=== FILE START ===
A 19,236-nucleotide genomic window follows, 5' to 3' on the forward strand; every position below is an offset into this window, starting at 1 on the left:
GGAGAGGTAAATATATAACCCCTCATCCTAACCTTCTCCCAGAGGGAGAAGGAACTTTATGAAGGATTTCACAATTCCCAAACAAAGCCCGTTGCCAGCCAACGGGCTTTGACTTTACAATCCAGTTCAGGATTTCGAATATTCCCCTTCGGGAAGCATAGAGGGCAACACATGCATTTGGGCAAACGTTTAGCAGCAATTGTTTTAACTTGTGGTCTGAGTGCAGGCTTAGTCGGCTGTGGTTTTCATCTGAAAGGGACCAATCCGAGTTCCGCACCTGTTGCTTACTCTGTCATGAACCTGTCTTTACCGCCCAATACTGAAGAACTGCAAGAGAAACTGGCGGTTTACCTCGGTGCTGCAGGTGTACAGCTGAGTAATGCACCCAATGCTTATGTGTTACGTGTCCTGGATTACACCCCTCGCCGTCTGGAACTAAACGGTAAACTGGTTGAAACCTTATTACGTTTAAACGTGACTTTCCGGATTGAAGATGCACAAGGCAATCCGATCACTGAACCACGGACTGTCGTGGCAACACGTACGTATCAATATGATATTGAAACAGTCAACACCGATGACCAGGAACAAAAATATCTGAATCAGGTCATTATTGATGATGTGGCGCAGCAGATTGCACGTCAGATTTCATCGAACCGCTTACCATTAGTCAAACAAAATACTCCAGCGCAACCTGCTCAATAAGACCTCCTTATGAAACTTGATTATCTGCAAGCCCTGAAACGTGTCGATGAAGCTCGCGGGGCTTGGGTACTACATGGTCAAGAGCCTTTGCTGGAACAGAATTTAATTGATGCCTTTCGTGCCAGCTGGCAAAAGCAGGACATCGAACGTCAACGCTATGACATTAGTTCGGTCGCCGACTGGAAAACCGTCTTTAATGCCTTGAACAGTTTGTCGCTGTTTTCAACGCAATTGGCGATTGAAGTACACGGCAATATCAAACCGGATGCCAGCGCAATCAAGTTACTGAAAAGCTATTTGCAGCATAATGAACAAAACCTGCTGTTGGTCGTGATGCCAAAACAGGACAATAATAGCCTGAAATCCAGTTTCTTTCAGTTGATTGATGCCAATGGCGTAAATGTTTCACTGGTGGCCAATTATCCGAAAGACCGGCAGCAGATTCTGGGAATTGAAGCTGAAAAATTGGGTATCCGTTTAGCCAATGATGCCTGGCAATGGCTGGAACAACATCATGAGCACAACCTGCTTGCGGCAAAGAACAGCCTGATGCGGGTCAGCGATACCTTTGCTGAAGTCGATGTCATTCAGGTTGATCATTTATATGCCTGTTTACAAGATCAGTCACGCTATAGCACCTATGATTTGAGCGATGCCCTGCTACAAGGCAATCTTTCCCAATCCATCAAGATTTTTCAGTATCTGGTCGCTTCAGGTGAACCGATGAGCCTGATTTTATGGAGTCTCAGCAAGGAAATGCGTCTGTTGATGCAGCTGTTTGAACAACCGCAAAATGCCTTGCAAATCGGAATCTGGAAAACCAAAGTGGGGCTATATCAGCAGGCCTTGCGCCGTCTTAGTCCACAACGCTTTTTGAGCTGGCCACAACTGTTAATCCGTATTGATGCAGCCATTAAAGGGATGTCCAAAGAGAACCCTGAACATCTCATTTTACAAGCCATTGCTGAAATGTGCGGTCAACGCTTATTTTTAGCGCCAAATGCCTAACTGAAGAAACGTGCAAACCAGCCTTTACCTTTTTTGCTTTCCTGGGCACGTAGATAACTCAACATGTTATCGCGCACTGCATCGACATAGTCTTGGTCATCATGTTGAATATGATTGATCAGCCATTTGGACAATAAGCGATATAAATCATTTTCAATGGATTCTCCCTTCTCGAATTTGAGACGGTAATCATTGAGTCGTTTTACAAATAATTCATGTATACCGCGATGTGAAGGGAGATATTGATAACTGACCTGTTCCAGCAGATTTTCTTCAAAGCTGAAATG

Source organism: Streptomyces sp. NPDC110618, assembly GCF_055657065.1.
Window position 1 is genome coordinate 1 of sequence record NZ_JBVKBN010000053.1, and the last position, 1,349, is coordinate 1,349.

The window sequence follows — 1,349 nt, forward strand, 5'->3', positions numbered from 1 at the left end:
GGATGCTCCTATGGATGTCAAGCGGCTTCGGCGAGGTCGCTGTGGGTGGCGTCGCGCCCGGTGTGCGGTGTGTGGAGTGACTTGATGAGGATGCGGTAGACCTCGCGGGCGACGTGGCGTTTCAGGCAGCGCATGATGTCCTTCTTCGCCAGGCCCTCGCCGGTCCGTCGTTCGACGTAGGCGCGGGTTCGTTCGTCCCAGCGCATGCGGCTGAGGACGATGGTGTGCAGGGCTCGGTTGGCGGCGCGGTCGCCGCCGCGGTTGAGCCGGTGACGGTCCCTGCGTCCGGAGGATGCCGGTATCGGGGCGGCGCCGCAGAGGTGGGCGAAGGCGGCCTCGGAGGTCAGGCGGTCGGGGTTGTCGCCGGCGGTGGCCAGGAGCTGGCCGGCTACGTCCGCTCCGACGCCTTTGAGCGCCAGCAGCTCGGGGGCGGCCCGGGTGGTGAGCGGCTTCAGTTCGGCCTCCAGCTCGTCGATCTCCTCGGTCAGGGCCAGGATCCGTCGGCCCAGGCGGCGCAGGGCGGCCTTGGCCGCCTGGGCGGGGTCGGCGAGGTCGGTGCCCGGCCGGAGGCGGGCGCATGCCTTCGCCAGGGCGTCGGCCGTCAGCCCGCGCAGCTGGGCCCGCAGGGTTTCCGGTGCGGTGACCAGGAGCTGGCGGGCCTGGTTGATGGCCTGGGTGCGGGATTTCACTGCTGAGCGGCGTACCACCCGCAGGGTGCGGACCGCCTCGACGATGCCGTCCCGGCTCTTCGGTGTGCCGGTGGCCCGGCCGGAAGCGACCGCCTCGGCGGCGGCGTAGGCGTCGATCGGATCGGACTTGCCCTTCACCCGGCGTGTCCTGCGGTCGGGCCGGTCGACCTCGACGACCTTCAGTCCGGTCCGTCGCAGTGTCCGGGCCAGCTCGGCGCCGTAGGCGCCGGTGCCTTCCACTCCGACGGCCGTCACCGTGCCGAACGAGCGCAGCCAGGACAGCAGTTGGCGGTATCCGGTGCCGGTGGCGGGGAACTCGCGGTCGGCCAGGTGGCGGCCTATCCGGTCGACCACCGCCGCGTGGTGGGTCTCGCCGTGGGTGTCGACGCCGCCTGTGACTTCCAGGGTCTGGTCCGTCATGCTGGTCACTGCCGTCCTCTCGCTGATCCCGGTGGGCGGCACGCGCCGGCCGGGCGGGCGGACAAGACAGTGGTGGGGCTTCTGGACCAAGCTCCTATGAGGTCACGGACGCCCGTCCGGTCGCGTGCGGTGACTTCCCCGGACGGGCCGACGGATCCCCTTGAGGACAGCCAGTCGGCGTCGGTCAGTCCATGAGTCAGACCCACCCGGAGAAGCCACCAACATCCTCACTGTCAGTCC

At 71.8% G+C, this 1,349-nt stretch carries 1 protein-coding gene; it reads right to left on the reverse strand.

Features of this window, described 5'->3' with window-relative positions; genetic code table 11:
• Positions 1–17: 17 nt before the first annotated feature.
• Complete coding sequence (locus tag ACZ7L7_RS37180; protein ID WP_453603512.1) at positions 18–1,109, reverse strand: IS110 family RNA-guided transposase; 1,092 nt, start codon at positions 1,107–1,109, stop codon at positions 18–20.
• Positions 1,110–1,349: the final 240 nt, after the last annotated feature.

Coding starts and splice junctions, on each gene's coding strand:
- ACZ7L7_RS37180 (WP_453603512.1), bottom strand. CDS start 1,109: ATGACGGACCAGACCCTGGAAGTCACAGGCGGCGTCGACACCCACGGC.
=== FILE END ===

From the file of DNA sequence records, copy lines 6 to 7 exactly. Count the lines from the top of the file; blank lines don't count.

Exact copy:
GGATGCTCCTATGGATGTCAAGCGGCTTCGGCGAGGTCGCTGTGGGTGGCGTCGCGCCCGGTGTGCGGTGTGTGGAGTGACTTGATGAGGATGCGGTAGACCTCGCGGGCGACGTGGCGTTTCAGGCAGCGCATGATGTCCTTCTTCGCCAGGCCCTCGCCGGTCCGTCGTTCGACGTAGGCGCGGGTTCGTTCGTCCCAGCGCATGCGGCTGAGGACGATGGTGTGCAGGGCTCGGTTGGCGGCGCGGTCGCCGCCGCGGTTGAGCCGGTGACGGTCCCTGCGTCCGGAGGATGCCGGTATCGGGGCGGCGCCGCAGAGGTGGGCGAAGGCGGCCTCGGAGGTCAGGCGGTCGGGGTTGTCGCCGGCGGTGGCCAGGAGCTGGCCGGCTACGTCCGCTCCGACGCCTTTGAGCGCCAGCAGCTCGGGGGCGGCCCGGGTGGTGAGCGGCTTCAGTTCGGCCTCCAGCTCGTCGATCTCCTCGGTCAGGGCCAGGATCCGTCGGCCCAGGCGGCGCAGGGCGGCCTTGGCCGCCTGGGCGGGGTCGGCGAGGTCGGTGCCCGGCCGGAGGCGGGCGCATGCCTTCGCCAGGGCGTCGGCCGTCAGCCCGCGCAGCTGGGCCCGCAGGGTTTCCGGTGCGGTGACCAGGAGCTGGCGGGCCTGGTTGATGGCCTGGGTGCGGGATTTCACTGCTGAGCGGCGTACCACCCGCAGGGTGCGGACCGCCTCGACGATGCCGTCCCGGCTCTTCGGTGTGCCGGTGGCCCGGCCGGAAGCGACCGCCTCGGCGGCGGCGTAGGCGTCGATCGGATCGGACTTGCCCTTCACCCGGCGTGTCCTGCGGTCGGGCCGGTCGACCTCGACGACCTTCAGTCCGGTCCGTCGCAGTGTCCGGGCCAGCTCGGCGCCGTAGGCGCCGGTGCCTTCCACTCCGACGGCCGTCACCGTGCCGAACGAGCGCAGCCAGGACAGCAGTTGGCGGTATCCGGTGCCGGTGGCGGGGAACTCGCGGTCGGCCAGGTGGCGGCCTATCCGGTCGACCACCGCCGCGTGGTGGGTCTCGCCGTGGGTGTCGACGCCGCCTGTGACTTCCAGGGTCTGGTCCGTCATGCTGGTCACTGCCGTCCTCTCGCTGATCCCGGTGGGCGGCACGCGCCGGCCGGGCGGGCGGACAAGACAGTGGTGGGGCTTCTGGACCAAGCTCCTATGAGGTCACGGACGCCCGTCCGGTCGCGTGCGGTGACTTCCCCGGACGGGCCGACGGATCCCCTTGAGGACAGCCAGTCGGCGTCGGTCAGTCCATGAGTCAGACCCACCCGGAGAAGCCACCAACATCCTCACTGTCAGTCC

At 71.8% G+C, this 1,349-nt stretch carries 1 protein-coding gene; it reads right to left on the reverse strand.